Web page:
(Scroll down for other news the first article is long)
art. Why? Well, in a place where people are only focused on survival, on the bare necessities, the obvious conclusion is that art must be, somehow, essential for life. The camps were without money, without hope, without commerce, without recreation, without basic respect, but they were not without art. Art is part of survival; art is part of the human spirit, an unquenchable expression of who we are. Art is one of the ways in which we say, "I am alive, and my life has meaning."
I was playing with a very dear friend of mine who is a violinist. We began, as we often do, with Aaron Copland's Sonata, which was written during World War II and dedicated to a young friend of Copland's, a young pilot who was shot down during the war. Now we often talk to our audiences about the pieces we are going to play rather than providing them with written program notes. But in this case, because we began the concert with this piece, we decided to talk about the piece later in the program and to just come out and play the music without explanation.
Remember the Greeks: music is the study of invisible relationships between internal objects. This concert in Fargo was the most important work I have ever done. For me to play for this old soldier and help him connect, somehow, with Aaron Copland, and to connect their memories of their lost friends, to help him remember and mourn his friend, this is my work. This is why music matters.
"If we were a medical school, and you were here as a med student practicing
appendectomies, you'd take your work very seriously because you would imagine
that some night at two AM someone is going to waltz into your emergency room and
you're going to have to save their life. Well, my friends, someday at 8 PM someone is going to walk into your concert hall and bring you a mind that is confused, a heart that is overwhelmed, a soul that is weary. Whether they go out whole again will depend partly on how well you do your craft.
Frankly, ladies and gentlemen, I expect you not only to master music; I expect you to save the planet. If there is a future wave of wellness on this planet, of harmony, of peace, of an end to war, of mutual understanding, of equality, of fairness, I don't expect it will come from a government, a military force or a corporation. I no longer even expect it to come from the religions of the world, which together seem to have brought us as much war as they have peace. If there is a future of peace for humankind, if there is to be an understanding of how these invisible, internal things should fit together, I expect it will come from the artists, because that's what we do. As in the concentration camp and the evening of 9/11, the artists are the ones who might be able to help us with our internal, invisible lives."
There will be more about the folk festival in a week or so - we've got a little bit of business to take care of coming up this week. On Friday, April 24th, Halfway Home will be performing for the Westerville Fourth Friday event. We'll be at the corner of State and Home Street. That's pretty much at the north end of downtown Westerville. There's plenty of free parking in lots behind buildings on the west side of State Street.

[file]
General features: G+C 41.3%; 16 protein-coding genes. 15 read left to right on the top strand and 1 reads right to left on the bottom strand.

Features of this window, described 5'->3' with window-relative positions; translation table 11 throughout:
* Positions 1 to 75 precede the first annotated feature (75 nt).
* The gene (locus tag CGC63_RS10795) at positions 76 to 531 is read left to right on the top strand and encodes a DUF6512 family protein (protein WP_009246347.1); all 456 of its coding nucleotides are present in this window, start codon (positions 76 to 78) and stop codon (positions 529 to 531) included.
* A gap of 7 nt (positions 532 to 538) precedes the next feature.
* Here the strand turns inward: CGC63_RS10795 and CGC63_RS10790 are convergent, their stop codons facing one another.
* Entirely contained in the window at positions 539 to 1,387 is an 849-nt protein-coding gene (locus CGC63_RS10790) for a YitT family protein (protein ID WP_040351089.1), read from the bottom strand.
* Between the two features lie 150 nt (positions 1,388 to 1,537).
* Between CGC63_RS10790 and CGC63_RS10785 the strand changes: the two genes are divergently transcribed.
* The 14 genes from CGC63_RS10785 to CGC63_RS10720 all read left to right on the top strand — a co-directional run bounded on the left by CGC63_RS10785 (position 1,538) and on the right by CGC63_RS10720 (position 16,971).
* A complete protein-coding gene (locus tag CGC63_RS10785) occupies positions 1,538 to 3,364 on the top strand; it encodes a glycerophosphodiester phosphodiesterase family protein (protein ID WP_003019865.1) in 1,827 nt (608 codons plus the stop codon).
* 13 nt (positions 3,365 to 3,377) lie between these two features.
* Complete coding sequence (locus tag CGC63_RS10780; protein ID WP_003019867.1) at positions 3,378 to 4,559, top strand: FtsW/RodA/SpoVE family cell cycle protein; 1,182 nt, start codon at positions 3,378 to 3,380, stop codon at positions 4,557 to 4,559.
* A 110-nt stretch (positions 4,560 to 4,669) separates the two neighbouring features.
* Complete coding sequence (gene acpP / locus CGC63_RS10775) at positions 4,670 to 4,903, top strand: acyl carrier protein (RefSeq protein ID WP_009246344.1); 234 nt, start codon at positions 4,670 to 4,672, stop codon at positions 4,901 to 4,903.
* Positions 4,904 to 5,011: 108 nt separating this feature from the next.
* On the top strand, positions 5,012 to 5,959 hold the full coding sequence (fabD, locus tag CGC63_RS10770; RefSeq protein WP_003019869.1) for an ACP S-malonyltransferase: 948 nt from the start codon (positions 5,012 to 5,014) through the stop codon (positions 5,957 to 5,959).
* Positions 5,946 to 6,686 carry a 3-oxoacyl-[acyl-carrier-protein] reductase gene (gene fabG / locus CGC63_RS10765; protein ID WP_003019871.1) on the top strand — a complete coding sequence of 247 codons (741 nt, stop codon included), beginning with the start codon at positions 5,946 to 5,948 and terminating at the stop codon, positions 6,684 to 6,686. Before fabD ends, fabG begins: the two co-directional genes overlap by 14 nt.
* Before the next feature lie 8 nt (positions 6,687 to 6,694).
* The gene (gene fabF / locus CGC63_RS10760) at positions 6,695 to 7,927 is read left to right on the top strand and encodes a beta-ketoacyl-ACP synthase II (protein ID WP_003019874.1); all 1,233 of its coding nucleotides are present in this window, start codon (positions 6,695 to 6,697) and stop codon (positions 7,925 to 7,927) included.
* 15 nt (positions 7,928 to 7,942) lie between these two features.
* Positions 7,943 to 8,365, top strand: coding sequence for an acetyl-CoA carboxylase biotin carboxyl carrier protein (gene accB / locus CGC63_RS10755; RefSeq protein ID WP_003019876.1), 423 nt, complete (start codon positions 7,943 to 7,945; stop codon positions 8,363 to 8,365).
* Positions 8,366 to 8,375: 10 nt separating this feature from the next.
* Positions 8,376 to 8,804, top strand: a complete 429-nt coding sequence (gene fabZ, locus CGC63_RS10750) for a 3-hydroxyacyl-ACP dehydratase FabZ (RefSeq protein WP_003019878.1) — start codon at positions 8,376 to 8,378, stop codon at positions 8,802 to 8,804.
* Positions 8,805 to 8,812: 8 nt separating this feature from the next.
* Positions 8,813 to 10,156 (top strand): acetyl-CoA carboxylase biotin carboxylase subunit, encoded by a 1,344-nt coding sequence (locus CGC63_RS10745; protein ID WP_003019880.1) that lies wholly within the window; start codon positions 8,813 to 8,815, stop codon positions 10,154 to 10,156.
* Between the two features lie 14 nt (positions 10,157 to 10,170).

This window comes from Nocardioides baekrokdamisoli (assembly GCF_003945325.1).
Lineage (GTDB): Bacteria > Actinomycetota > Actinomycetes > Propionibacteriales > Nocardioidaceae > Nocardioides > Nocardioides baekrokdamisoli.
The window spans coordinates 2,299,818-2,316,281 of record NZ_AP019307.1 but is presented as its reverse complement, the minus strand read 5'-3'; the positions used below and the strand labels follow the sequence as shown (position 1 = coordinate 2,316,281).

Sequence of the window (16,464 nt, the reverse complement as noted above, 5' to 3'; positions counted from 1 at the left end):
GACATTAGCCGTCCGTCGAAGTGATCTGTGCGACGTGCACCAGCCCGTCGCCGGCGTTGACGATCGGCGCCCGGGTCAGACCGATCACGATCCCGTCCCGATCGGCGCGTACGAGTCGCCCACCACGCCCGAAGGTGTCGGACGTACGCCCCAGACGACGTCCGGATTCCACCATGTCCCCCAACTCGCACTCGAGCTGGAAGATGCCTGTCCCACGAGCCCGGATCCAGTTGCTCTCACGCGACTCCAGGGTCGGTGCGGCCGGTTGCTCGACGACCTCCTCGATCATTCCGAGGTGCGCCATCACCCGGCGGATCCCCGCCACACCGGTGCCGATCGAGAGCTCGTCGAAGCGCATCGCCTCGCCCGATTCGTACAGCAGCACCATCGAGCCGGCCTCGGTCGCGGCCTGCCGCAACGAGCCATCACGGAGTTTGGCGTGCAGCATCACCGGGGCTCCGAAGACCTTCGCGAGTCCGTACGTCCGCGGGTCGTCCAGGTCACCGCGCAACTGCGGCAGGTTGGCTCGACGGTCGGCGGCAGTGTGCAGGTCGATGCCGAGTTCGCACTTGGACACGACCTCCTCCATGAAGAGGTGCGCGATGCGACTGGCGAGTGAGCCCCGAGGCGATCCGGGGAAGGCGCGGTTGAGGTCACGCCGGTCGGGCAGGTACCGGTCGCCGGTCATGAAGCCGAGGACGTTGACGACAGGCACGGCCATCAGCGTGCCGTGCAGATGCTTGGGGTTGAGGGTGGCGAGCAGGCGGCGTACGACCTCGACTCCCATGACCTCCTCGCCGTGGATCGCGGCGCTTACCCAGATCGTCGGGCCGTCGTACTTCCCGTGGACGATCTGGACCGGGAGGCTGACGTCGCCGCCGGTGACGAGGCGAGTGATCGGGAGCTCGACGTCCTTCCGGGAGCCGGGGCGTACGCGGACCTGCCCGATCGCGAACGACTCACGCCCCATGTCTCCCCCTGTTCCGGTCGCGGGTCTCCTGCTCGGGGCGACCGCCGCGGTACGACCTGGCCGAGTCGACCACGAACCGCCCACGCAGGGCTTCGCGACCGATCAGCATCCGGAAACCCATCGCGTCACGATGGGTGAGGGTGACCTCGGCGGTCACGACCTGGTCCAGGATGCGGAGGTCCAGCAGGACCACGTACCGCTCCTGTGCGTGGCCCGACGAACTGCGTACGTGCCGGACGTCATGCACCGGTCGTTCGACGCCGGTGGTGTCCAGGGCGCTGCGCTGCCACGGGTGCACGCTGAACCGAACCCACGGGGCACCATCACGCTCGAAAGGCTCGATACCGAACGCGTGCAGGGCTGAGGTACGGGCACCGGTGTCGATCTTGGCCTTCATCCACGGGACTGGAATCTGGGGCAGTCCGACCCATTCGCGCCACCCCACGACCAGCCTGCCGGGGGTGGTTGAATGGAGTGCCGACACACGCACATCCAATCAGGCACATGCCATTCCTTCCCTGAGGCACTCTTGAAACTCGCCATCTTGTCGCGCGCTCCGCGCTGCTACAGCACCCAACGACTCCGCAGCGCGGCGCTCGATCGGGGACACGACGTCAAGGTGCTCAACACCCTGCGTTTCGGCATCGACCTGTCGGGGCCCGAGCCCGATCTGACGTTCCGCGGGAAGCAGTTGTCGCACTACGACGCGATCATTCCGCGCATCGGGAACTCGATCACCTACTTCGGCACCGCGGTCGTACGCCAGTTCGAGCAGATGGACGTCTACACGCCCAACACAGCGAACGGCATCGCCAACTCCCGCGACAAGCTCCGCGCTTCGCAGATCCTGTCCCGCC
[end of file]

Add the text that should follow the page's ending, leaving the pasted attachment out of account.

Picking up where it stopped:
We have seen other folks play at this location for past events. The sponsors put out some tables and folding chairs, and the stage is actually just a chunk of parking lot there on the corner. There are lots of shops and food vendors up and down State s Street - in other words, plenty of reasons to show up for this event, and maybe give Halfway Home a listen.
We will be playing some new stuff, and some old favorites, and in general getting used to playing music outside again. When you're dealing with an event like this the most critical factor is the weather. Maybe if you've got a goat out in the back shed that you're not using anymore, you can get some friends together and sacrifice it to appease the weather gods. We'd sure appreciate it, and the Downtown Westerville folks will be happy with you too.
Music starts @ 6:00 and ends at 9:00 - come out and buy a bag of popcorn, or some cotton candy - and then ask Brian if you can hold his guitar. It'll be fun!!!
See you soon,
Patti, Renilda, Mike, Pat & Brian
This weekend marks the 6th annual Ashville Viking Fest in the Ashville Village Park on Walnut St.
If you have not been here before I guarantee you it is worth the trip. We feature entertainment, re enactors, merchants, great food and loads of fun, Here are some examples
We bring in a 40 ft replica Viking Ship that we sail on the Scioto River in Columbus on Friday
This year we feature Live Jousting Demonstrations (REAL HORSES, REAL KNIGHTS IN ARMOR !)
We have Camel rides (who else has camel rides?)
We are presenting the North American premiere of a documentary about Viking Life on Saturday night
We have musicians, magicians, belly dancers, actors, jugglers, sea shanty singers and much more
We have lots of reenactors demonstrating everything for battle techniques to wire weaving and leather work.
We have over 40 merchants selling tons of great stuff!
We have great food: TURKEY LEGS, BREAD BOWL SOUPS, BRATS, PORK CHOPS, CHICKEN TENDERS, SANDWICHES. (OUR FESTIVAL HAS A REPUTATION FOR VERY HIGH QUALITY FOOD!)
Best of All; ADMISSION IS FREE!!! (please bring a can good for the food pantry if you wish)
You can't beat the fun at this place. We are very family friendly so bring all the kids and have a great time in Ashville
Saturday and Sunday 10 am- 5 pm April 25 and 26
Please check out http://www.ashvillevikingfest.com/ for more details
Stop and see me in the food hall (shelter house)
Hope to see you there